(SAN FRANCISCO) — The children of a couple in their 70s are opening up about how the duo survived the Northern California wilderness for eight days.
Married couple Carol Kiparsky, 77, and Ian Irwin, 72, had been staying at a vacation cottage in Inverness/Seahaven when they disappeared on Feb. 14. They were supposed to check out on Feb. 15, but all of their belongings, including their wallets, phones and car, were left at the cottage, Marin County Sheriff’s officials said.
Ian Irwin’s son, Jonas Irwin, said the couple had the skills to help survive those kinds of conditions.
Carol Kiparsky “is like an herbalist, mushroom hunter,” while Ian Irwin has a background in mountaineering, Jonas Irwin told ABC San Francisco station KGO-TV.
They were able to stay alive by drinking from a puddle, authorities said.
Jonas Irwin said during the ordeal his father was lying in thorns and poison oak “so that Carol could go over him.”
“That’s chivalry,” he told KGO-TV.
When the couple was reported missing, searchers scoured the area by land, boat and air for days. On Feb. 20, officials said their search efforts were transitioning to a “recovery mission.”
Then on Saturday, Carol Kiparsky and Ian Irwin were found alive in dense terrain. They were only suffering from light hypothermia, officials said.
When Carol Kiparsky’s son, Jon Kiparsky, got the news they were found alive, he “suddenly switched from thinking about how I was going to wrap up an estate to thinking about how I was going to get to Inverness — and how fast I could get there,” he told KGO-TV.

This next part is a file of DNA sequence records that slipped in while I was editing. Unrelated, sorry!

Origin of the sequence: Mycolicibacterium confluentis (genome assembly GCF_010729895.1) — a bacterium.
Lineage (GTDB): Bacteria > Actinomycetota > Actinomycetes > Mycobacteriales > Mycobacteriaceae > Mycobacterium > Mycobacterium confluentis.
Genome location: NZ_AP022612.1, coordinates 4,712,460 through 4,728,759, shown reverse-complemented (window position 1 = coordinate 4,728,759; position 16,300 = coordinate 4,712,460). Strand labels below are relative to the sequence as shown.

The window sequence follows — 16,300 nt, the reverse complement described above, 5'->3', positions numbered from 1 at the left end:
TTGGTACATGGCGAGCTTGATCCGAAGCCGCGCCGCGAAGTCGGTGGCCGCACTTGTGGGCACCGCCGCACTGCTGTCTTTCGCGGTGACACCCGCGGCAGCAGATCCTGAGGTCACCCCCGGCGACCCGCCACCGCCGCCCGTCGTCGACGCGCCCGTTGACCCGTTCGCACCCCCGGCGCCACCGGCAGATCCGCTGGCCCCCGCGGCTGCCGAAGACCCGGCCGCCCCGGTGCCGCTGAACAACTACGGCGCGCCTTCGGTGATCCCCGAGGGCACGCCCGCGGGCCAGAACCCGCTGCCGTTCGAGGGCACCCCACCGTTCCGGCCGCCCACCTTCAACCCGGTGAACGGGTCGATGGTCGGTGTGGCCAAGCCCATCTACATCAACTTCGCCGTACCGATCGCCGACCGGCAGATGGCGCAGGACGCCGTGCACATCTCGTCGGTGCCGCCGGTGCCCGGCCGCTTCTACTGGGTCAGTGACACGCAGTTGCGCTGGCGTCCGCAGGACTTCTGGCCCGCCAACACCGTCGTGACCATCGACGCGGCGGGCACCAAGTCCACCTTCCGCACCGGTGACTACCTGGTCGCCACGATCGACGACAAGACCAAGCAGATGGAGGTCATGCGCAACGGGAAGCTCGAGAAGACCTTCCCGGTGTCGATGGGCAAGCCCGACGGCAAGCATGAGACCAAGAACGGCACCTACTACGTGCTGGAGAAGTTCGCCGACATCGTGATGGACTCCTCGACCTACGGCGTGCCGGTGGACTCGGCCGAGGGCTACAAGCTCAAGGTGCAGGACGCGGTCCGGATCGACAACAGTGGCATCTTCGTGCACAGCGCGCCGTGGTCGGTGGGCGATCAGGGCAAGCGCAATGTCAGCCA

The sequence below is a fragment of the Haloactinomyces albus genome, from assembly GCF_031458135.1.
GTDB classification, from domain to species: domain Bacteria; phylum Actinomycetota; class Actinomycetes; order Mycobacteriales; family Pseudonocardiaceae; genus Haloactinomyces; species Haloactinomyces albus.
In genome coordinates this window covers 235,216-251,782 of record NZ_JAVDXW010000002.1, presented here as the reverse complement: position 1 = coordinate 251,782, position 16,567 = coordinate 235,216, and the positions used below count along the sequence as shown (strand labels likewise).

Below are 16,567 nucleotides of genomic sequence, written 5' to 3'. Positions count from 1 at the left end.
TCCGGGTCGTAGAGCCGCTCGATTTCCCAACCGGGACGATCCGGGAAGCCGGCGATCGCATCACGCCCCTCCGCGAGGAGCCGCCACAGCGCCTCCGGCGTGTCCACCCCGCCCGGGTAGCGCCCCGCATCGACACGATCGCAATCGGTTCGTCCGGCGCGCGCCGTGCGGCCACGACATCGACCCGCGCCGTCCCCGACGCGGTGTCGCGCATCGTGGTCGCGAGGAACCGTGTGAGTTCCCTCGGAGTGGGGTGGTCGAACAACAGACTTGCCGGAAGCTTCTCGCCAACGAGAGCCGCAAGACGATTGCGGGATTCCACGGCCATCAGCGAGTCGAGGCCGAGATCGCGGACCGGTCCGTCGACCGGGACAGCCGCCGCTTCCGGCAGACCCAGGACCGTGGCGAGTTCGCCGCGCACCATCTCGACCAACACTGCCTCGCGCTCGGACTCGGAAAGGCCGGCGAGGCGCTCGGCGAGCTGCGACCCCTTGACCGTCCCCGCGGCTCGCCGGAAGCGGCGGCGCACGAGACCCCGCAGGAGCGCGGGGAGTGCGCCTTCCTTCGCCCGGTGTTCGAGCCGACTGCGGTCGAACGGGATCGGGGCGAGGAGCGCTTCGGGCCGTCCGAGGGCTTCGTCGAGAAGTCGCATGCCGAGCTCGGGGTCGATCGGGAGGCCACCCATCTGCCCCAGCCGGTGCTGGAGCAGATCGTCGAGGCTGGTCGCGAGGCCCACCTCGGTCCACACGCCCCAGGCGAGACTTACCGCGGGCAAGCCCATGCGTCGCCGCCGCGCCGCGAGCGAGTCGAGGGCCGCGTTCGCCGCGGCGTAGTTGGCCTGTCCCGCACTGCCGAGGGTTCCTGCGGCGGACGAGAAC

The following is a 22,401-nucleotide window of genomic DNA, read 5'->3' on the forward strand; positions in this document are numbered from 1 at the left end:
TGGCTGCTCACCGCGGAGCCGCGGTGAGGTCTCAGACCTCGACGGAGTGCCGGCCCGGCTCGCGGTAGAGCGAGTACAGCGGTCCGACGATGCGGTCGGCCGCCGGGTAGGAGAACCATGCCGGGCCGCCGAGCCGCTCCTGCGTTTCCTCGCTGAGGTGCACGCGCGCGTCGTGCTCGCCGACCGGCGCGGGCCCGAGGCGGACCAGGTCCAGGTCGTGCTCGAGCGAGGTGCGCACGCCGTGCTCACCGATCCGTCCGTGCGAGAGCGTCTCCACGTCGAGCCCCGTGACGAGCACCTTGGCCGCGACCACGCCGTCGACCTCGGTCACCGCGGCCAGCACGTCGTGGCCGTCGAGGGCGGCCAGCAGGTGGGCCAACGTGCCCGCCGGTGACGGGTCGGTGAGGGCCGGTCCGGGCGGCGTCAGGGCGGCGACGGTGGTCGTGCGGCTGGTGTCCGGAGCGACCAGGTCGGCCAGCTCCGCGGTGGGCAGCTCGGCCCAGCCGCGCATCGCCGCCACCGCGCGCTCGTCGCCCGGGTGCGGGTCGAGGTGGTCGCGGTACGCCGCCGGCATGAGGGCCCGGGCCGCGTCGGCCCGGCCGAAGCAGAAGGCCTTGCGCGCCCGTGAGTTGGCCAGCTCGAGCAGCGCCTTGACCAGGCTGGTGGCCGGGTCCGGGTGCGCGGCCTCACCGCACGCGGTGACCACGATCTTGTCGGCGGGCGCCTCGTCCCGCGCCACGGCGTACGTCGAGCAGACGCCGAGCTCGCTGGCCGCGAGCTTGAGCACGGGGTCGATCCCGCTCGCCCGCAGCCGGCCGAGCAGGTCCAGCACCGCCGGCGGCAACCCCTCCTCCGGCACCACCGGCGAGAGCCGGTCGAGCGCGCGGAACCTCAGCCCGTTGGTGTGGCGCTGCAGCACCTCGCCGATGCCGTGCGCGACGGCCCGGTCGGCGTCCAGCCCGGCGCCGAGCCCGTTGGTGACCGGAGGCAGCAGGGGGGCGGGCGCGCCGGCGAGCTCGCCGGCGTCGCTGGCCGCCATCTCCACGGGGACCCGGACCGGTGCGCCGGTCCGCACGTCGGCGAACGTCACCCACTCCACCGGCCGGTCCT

Carol Kiparsky and Ian Irwin told authorities they had left for a Valentine’s Day hike but got lost in the dark, officials said.
“Carol and Ian are in amazing spirits,” the family said Sunday in a statement released by the sheriff’s office. “They are still hospitalized and being monitored due to the extensive abrasions from the dense brush.”
“They will be forever grateful for the hard work and dedication put forth by all of the Search and Rescue volunteers and first responders from all over the Bay Area who searched every day for them,” the family said in the statement. “They look forward to telling their story in time, but are asking for privacy until they are ready to tell the story of how they survived the unimaginable seven nights in the Inverness wilderness.”
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